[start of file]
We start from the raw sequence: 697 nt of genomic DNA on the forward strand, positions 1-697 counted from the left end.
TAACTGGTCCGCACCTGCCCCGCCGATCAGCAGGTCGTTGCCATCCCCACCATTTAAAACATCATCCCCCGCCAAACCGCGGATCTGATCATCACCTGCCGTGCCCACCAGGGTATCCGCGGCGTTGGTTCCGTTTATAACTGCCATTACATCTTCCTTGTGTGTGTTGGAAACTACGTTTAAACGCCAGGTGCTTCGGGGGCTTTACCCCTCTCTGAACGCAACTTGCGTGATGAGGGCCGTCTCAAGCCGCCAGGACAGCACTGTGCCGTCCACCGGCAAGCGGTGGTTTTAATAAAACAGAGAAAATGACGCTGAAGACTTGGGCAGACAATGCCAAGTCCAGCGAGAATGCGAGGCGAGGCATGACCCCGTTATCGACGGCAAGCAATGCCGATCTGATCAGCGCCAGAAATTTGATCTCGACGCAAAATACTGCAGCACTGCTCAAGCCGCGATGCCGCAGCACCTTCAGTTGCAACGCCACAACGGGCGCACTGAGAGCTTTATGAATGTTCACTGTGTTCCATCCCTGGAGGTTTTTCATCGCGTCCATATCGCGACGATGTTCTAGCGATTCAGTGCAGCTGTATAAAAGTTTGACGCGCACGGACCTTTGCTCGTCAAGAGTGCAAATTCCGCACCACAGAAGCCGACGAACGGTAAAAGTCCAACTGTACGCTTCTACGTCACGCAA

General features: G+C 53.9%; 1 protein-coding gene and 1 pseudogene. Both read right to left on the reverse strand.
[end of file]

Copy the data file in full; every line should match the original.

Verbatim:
We start from the raw sequence: 697 nt of genomic DNA on the forward strand, positions 1-697 counted from the left end.
TAACTGGTCCGCACCTGCCCCGCCGATCAGCAGGTCGTTGCCATCCCCACCATTTAAAACATCATCCCCCGCCAAACCGCGGATCTGATCATCACCTGCCGTGCCCACCAGGGTATCCGCGGCGTTGGTTCCGTTTATAACTGCCATTACATCTTCCTTGTGTGTGTTGGAAACTACGTTTAAACGCCAGGTGCTTCGGGGGCTTTACCCCTCTCTGAACGCAACTTGCGTGATGAGGGCCGTCTCAAGCCGCCAGGACAGCACTGTGCCGTCCACCGGCAAGCGGTGGTTTTAATAAAACAGAGAAAATGACGCTGAAGACTTGGGCAGACAATGCCAAGTCCAGCGAGAATGCGAGGCGAGGCATGACCCCGTTATCGACGGCAAGCAATGCCGATCTGATCAGCGCCAGAAATTTGATCTCGACGCAAAATACTGCAGCACTGCTCAAGCCGCGATGCCGCAGCACCTTCAGTTGCAACGCCACAACGGGCGCACTGAGAGCTTTATGAATGTTCACTGTGTTCCATCCCTGGAGGTTTTTCATCGCGTCCATATCGCGACGATGTTCTAGCGATTCAGTGCAGCTGTATAAAAGTTTGACGCGCACGGACCTTTGCTCGTCAAGAGTGCAAATTCCGCACCACAGAAGCCGACGAACGGTAAAAGTCCAACTGTACGCTTCTACGTCACGCAA

General features: G+C 53.9%; 1 protein-coding gene and 1 pseudogene. Both read right to left on the reverse strand.